Preshrinking the Fabric
The first instruction in Lesson 4 is to preshrink our fabric and check for blemishes.
Back when I first started this project I planned on using a gold fabric. Since then, I discovered I have some issues with the gold (discussed below) and decided to use a darker piece of fabric in my stash.
While weighing my options, I ended up preshrinking both fabrics per Ms. Knight’s DIY instructions (you can also take your uncut fabric to a dry cleaner and have them pre-shrink for you).
I used a piece of silk organza as my pressing cloth and steamed away. I did my steaming on the wrong side of the fabric. You just never know when your iron is going to start spitting out brownish fabric staining goo.
My gold fabric didn’t shrink, or if it did it was so minute that I couldn’t tell. The shrinkage in the darker fabric however, was more visible.
I don’t think pre-shrinking is mandatory because you will probably not be laundering your jacket in water. You may however, need to clean it in the future.
Everything I read suggests that while dry cleaning will not (or at least is not intended to) shrink your clothes, if you happen to use a dry cleaner who doesn’t properly maintain their machines, shrinkage can indeed occur. Probably won’t, but you can never rule it out.
Therefore, my personal decision is to preshrink.
In the photo above, you will see an example of a fabric blemish. Especially check the front of your fabric. If you run across a blemish, simply mark it with a pin. That way you can avoid it when placing your pattern pieces.
ALERT: One thing I will point out about Ms. Knight’s video demonstration on pre-shrinking is that she really goes through it quickly. I would recommend that you allow your steamed section to lay flat to dry before moving on to the next section (unless you are lucky enough to have an ironing surface that accommodates your entire piece of fabric). If you move your warm and slightly wet fabric, you risk it drying in a stretched position.
Preshrinking the Lining Fabric
For preshrinking your lining, Ms. Knight says that if you are using a satin lining you may want to use a dry iron.
She says this because there are some fabrics that a water droplet will stain. Satin is one of those fabrics. Her solution is to use a dry iron for the process. I am in doubt that a dry iron will do much by way of pre-shrinking anything so I ironed my silk dupioni with a dry iron to test. The before and after measurement were identical.
I hardly think my single experiment qualifies for accurate scientific results so would say, if you are worried about your lining shrinking and/or possibly staining, do a test by putting a couple of drops of water on an inconspicuous area and see how they dry. But caution – this type of a test may not be all that reliable. I have used water all over a piece of satin and still had a permanent stain in only one place.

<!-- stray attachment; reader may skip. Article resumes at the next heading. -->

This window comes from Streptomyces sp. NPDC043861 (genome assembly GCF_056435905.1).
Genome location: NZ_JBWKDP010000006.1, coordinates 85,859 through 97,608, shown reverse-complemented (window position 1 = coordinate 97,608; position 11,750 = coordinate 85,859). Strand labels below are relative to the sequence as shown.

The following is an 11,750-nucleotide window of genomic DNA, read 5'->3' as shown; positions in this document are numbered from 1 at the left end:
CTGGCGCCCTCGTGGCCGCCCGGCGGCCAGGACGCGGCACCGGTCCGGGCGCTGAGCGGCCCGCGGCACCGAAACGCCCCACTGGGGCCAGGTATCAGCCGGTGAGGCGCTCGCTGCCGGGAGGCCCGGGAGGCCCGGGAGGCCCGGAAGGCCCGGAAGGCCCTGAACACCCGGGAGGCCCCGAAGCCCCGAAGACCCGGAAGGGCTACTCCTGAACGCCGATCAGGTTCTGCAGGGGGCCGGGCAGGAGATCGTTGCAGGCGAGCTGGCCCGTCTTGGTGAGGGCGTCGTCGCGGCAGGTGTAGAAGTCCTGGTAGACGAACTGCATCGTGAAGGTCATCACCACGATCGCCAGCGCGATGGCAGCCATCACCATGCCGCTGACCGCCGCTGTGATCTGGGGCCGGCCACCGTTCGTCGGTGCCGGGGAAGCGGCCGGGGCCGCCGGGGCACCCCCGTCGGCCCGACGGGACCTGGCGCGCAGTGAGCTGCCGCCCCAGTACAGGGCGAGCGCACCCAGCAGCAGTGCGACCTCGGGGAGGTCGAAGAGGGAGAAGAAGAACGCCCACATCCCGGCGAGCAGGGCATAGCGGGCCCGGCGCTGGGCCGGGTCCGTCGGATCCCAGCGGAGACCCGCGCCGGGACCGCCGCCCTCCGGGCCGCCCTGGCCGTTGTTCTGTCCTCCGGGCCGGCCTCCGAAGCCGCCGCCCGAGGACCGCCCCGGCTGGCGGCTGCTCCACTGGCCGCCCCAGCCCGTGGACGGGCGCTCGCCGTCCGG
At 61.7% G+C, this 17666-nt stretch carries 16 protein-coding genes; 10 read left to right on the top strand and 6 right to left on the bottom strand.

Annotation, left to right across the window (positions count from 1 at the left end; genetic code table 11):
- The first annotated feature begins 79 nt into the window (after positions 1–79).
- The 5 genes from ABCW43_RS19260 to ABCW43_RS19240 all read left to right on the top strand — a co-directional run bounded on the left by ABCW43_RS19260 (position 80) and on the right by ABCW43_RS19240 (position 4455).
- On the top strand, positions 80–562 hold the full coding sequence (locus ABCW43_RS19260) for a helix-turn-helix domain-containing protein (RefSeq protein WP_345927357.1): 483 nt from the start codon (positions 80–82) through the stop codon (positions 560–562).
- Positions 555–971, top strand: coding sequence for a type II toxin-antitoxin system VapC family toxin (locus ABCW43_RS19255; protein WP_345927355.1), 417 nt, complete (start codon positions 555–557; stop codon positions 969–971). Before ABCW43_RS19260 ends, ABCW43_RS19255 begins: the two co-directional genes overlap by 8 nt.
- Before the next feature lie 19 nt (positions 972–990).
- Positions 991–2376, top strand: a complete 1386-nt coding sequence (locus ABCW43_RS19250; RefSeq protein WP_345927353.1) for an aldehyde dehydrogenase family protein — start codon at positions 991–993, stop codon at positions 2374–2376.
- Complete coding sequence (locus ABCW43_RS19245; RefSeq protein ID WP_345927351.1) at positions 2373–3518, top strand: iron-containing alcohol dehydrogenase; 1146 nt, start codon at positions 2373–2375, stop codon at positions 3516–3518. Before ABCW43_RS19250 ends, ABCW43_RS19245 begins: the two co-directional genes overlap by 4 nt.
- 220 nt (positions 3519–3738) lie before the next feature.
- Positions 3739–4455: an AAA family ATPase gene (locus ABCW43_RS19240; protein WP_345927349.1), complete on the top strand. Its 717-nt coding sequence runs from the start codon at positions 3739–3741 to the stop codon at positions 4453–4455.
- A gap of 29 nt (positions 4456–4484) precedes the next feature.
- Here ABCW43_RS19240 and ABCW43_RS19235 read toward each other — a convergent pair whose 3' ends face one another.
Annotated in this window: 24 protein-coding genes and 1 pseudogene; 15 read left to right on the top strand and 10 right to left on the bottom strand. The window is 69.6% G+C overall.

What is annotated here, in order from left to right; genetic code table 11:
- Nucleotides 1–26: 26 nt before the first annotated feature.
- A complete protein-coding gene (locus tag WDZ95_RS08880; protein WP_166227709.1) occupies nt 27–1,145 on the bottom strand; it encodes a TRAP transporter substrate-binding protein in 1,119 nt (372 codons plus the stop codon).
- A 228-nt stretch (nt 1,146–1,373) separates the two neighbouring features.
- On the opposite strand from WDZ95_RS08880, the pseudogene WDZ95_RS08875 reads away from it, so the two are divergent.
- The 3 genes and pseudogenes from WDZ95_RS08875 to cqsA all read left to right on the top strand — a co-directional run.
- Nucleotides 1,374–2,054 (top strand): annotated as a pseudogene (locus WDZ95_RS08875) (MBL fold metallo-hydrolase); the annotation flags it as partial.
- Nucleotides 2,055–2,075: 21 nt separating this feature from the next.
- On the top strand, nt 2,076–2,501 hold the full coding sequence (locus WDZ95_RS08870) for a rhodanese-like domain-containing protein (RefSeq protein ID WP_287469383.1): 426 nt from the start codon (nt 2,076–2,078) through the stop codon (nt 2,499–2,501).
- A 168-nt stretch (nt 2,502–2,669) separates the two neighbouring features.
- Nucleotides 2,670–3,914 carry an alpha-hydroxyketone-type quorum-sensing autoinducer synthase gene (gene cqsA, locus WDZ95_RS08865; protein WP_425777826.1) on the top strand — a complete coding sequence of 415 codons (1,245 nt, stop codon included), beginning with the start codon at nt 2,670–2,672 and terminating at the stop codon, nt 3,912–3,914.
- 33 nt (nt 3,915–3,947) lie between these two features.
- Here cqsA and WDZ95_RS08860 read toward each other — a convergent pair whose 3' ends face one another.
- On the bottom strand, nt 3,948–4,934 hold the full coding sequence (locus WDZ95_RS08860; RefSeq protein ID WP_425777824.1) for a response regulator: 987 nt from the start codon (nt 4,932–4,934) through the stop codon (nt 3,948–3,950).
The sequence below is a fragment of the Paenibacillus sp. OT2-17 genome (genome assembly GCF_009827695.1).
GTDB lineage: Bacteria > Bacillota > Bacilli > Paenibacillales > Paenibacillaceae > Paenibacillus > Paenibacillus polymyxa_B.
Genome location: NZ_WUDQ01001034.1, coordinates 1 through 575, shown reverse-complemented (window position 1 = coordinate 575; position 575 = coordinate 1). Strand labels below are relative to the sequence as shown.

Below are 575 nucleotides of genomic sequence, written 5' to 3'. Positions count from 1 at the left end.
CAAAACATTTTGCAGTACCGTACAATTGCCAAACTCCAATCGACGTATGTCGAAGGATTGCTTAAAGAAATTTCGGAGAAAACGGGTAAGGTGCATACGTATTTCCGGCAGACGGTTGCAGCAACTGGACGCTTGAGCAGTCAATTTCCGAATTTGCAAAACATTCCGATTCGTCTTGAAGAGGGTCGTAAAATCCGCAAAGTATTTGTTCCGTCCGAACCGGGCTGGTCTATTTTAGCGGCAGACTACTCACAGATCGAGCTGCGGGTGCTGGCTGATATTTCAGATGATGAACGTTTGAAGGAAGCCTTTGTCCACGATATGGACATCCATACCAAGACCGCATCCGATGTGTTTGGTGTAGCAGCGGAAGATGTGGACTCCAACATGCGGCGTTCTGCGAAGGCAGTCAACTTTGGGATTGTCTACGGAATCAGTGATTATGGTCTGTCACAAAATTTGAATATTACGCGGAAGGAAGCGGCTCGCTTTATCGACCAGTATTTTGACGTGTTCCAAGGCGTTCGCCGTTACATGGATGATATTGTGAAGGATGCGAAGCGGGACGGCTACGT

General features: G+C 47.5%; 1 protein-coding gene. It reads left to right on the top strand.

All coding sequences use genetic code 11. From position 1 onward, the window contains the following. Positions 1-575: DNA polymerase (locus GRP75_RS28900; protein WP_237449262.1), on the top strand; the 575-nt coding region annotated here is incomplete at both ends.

Placing Pattern Pieces onto the Fabric
If you are using a solid color fabric, you can follow the instructions for the cutting layout that are included in the pattern packet.
If your fabric has a pattern that needs to be matched, you will be following Ms. Knight’s instruction on the video.
Do not fold your fabric to cut the right and left side at the same time. Lay your fabric on a flat surface in a single layer with the right side of the fabric facing up. Make sure you are working with all the lines in your fabric as straight as possible.
If your fabric is longer than the surface on which you are working, do not let the excess hang over the edge. This will cause your fabric to distort.
Ms. Knight uses a single pattern piece to cut both her left and right side. I have decided to make pattern pieces for both my left and right sides (see picture above). I feel this helps me with the layout process and to know how the entire jacket, including sleeves, will layout before I pin.
You will see in the photo above, that I have drawn the grain line on my pattern pieces the entire length of each pattern piece. I found this helped me lining things up vertically because the lines in my fabric are difficult to follow.
My pattern pieces have no seam allowance so I have left adequate space between the pieces for cutting. Our instructor you will remember, is using pattern pieces with the 1″ seam allowance.
ALERT: If you are planning to use the edges of your fabric as trim, be sure to leave at least 2″ between the edge of your fabric and your pattern pieces.
After working through this lesson, it is clear to me why it is important to understand the pattern in your fabric.
Now that I really “look” at the classic jackets and what instructors teaching this type of class choose, I can see that they make it much easier on themselves by choosing very predominant, obvious, and symmetrical vertical and horizontal patterns for their jackets – or, they choose something with no matching required.
I feel like there is no real pattern to my dominant warp (straight of grain) threads. Due to my inexperience, this bothers me because, until I get the seams together, I’m not quite sure what I’m going to see.
The predominant weft (cross grain) threads however do present me with a more obvious pattern so I’ll rely on those for placement and matching.
Ms. Knight lays out her pattern pieces and matches up the notches for the horizontal placement. She uses a pencil to mark the placement of the dominant vertical lines on her pieces so that she can accurately vertically align the adjacent pieces. This is great advice.